You seem to expect that German would have the same word order as English, i.e. subject-verb-object. That's not the case. German has a different word order, the verb takes the second position in main clauses and the last position in auxiliary clauses. The first position in the main clause can be the subject (as in English), but it can also be an object, an adverbial description of time or place or even an auxiliary clause (which is the case here).

0

"Switched" is a misleading wording. After "wenn", the personal form of the Verb (the one that was conjugated according to the person and number, i.e. hätten(plural, third person) as opposed to gesagt, the latter being unpersonal) comes fast always comes at the very last position, except for extreme cases you don't really have to worry about (like combination of Konjunktiv 2 and a modal verb, e.g. "Wenn es hätte nicht sein müssen,"). So it's not about "switching", it's about occupying the last syntactical position (or the first, the second).

Generally speaking, the basic word order in German is Subject-Verb-Object. In the clauses you ask about, putting the verb on the first place has the effect, that the subject MUST be placed second, and not somewhere else.

The dependent clause beginning with the verb behaves as if the first position is already occupied, even if it has a Subject and Object of its own. Actually, this is just typical for subordinate clauses introduced by wenn and dass and is just a usage-based grammatical rule, but this line of thinking may help you memorize it. Example:

Dass du verstanden hast, habe ich gesehen.

Structure of the example: Object, Verb, Subject, everything else.

A simpler example:

Tom sah ich nicht.

Once again, the ground structure is Object, Verb, Subject.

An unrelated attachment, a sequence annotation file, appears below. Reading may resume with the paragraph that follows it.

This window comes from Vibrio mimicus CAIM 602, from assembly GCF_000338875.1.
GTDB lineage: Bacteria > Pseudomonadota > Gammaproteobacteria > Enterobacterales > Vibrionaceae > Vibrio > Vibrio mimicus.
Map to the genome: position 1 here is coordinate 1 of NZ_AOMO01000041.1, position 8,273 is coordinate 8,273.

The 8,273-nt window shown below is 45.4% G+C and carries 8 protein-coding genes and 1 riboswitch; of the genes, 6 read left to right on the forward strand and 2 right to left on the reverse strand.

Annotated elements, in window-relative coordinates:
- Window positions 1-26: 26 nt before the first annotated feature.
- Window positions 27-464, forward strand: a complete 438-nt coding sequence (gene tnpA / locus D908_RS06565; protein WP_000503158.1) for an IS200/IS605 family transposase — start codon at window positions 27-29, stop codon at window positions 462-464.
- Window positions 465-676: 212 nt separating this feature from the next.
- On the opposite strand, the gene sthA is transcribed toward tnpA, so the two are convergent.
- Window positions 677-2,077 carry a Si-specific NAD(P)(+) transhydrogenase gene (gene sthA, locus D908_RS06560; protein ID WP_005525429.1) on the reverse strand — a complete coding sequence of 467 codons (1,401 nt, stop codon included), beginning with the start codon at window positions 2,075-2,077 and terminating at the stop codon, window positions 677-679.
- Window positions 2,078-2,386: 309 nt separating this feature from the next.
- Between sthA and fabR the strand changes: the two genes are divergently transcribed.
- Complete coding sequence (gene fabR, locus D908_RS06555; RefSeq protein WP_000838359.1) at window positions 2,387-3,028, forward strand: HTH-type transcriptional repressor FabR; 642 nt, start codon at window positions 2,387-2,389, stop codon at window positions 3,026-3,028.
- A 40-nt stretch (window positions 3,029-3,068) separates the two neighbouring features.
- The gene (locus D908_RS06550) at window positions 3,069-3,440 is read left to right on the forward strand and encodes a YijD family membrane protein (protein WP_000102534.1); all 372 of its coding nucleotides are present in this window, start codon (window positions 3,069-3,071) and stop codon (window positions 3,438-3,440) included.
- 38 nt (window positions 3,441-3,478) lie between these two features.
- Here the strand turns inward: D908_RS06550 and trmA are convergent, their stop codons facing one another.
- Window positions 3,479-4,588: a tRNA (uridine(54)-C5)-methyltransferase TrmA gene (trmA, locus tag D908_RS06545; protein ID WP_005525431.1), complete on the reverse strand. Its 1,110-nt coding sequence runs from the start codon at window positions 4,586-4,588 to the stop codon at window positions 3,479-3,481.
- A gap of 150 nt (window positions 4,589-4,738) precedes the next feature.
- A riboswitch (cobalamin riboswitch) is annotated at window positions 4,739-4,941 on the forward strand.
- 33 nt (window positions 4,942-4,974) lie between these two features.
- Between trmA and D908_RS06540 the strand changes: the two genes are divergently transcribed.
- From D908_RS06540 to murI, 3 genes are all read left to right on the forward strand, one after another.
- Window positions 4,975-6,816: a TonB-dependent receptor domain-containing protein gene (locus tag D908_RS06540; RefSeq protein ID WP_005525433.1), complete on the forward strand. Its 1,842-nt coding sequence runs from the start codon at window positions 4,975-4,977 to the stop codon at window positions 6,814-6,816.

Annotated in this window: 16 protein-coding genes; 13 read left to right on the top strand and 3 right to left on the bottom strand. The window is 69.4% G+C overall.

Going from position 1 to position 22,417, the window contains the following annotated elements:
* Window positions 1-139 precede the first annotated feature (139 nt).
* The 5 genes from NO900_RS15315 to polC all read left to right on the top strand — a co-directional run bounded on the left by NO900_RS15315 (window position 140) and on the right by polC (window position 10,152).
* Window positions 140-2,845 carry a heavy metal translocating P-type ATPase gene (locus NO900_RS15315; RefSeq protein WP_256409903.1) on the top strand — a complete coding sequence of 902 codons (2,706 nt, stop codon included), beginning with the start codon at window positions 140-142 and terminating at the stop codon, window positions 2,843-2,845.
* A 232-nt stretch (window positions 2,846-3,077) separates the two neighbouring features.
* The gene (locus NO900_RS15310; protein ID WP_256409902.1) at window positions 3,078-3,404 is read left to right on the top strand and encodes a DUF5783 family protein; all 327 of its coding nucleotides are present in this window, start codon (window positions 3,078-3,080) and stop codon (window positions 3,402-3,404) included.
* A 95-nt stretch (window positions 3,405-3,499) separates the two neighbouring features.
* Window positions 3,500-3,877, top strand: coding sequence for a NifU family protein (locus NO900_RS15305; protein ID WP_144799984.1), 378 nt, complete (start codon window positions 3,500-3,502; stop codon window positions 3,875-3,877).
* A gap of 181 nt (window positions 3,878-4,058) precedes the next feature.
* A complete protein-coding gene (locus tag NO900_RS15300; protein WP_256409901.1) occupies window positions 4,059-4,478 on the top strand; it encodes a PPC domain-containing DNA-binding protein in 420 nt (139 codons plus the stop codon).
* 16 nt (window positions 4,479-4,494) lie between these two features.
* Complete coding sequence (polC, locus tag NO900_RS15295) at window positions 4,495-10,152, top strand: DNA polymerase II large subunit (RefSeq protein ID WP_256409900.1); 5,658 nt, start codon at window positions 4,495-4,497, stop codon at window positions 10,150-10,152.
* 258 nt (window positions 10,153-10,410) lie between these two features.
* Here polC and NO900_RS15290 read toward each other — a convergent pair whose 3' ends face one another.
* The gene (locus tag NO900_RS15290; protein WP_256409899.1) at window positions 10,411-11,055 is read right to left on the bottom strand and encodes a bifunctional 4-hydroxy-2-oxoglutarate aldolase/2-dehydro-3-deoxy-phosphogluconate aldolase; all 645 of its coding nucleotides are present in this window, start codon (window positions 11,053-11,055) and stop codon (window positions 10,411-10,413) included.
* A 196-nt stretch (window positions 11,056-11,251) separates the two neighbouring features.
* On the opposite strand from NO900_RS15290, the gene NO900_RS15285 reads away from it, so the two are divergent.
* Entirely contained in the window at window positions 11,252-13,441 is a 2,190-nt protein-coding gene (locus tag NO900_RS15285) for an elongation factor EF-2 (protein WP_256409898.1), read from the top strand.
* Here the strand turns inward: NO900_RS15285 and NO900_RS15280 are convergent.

So, in your example, we cannot put the verb anywhere else but on the first position, because the first position is kind of occupied with the main clause with "wenn."


Note, however, that we can also leave out the "wenn" and use the VSO structure for conditions, e.g.

Hätte es nicht geregnet(full version: wenn es nicht geregnet hätte), wäre ich nicht gekommen.

  • .but the 'hätte' and the 'ich' also inverted are like a separate part of the sentence as I say in the OP. Thaty is the essence of my query. – Jim4567 Oct 5 at 11:04
-1

I have found that it would have been easier to answer by stating that when a subject (in this example a pronoun) is in a sentence but the sentence does not start with said pronoun then when the pronoun is stated it always inverts with it's attached verb;

Wenn Sie mir gesagt hätten, dass Sie heute ankommen würden, hätte ich auf Sie gewartet.

  • That would have been easier but unfortunately it also would have been a worse answer (than Janka's). You repeatedly claim that word orders are "inverted" when in reality they are entirely ordinary. Above all, your "rule" is incorrect. The sentence Leider kann er nicht singen, aber er kann malen meets all the conditions stated in your answer, yet the second er precedes the verb, contrary to your claim. – johnl Oct 29 at 22:26
  • Why is this the case in your sentence provided? Leider kann er nicht singen, aber er kann malen – Jim4567 Oct 30 at 23:46

Your Answer

By clicking “Post Your Answer”, you agree to our terms of service, privacy policy and cookie policy

Not the answer you're looking for? Browse other questions tagged or ask your own question.